“Oh my God.” Ben interrupted. Marcus continued,
“I crouched down and placed my hand on her abdomen and I felt it. It was joyous. The heart was strong and this thing was also moving. I could feel the legs and arms moving inside her. This was so new and wondrous for me.”
“Stop.” Ben couldn’t bare to hear anymore.
“I had to see it. I had to smell it.” Marcus paused and his voice turned cold.
“So, I cut her with my finger nail.” Marcus showed Ben which finger he had used and propped it in front of Ben’s face.
“I said, STOP!” Ben’s face was pure rage. His voice rang through the cellar. There was no echo. The stone muffled the sound from escaping. And that is when Marcus knew. This is what he was searching for. This is what he had always wanted. No sound, no light. This could be his home.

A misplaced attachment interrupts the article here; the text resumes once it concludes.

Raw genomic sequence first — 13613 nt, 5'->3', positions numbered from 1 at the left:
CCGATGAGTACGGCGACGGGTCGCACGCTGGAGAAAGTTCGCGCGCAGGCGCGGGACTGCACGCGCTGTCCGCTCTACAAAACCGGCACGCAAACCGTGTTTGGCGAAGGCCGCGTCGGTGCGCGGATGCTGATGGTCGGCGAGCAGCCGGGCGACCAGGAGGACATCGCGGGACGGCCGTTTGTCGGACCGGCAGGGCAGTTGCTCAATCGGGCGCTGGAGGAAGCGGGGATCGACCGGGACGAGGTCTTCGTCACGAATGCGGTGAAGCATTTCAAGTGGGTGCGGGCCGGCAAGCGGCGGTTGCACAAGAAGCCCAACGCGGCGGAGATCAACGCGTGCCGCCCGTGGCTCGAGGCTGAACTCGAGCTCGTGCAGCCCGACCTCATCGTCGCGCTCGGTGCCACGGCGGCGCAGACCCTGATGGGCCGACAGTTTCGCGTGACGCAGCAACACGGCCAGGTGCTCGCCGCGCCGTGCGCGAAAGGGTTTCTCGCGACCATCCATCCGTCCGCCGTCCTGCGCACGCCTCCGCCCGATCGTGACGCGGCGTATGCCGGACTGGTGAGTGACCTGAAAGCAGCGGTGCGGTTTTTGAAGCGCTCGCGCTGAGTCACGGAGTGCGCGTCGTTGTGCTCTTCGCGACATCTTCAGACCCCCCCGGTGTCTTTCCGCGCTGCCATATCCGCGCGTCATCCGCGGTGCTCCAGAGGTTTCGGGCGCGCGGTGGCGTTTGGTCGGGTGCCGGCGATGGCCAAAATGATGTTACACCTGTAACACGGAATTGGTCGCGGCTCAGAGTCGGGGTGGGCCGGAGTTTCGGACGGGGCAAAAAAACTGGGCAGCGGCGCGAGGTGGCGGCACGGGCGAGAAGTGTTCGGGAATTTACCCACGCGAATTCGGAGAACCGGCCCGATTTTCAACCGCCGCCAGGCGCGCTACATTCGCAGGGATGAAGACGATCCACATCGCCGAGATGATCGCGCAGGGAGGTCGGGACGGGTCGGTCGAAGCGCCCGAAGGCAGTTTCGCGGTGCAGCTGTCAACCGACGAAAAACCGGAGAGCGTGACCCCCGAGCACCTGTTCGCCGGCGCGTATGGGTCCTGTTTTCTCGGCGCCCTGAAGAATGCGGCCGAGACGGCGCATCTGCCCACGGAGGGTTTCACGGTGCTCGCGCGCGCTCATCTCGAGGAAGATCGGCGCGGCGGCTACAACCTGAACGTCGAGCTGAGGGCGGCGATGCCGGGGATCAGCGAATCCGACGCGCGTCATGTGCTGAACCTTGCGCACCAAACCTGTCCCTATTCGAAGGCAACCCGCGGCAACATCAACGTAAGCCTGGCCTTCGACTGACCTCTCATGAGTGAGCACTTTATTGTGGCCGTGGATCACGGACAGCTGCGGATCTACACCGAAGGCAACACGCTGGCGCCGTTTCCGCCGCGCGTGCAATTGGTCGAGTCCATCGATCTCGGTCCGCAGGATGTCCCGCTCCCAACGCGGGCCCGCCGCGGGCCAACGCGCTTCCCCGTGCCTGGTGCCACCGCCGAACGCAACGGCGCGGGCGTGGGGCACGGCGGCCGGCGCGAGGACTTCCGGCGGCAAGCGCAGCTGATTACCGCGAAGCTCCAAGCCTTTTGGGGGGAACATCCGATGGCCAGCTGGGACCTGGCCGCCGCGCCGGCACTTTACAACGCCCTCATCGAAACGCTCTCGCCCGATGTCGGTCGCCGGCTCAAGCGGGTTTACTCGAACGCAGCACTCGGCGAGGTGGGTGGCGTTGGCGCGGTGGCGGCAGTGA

“I want you to leave.” Ben demanded. The priest stared sternly at Marcus. “This is a house of God. There is no room for you here demon.” Ben commanded with a stiff jaw.
Marcus moved swiftly and directly at the priest. Marcus grabbed the priest’s neck and jerked it back. Ben felt himself out of balance before he realized Marcus was on him.
“Demon you say. I am no demon. Your mother is the demon for being a whore Father.” Marcus hissed the words into Ben’s ear. Ben’s eyes widened and he instantly knew what had happened. The monster had played him from the start. He knew his mother’s betrayal and also how she contemplated ending the baby’s life.
“Sometimes, it is better to play with my food before I eat.” Marcus allowed the ruse to come to an end. “You were my favourite meal tonight, and I must say the baby was oh so very sweet.” Marcus’ eyes glistened in the light from the doorway.
“I forgive you my son.” Ben stayed committed to his duty.
“I don’t need forgiveness Father, I am the devil you humans deserve.” Marcus opened his mouth and displayed his fangs.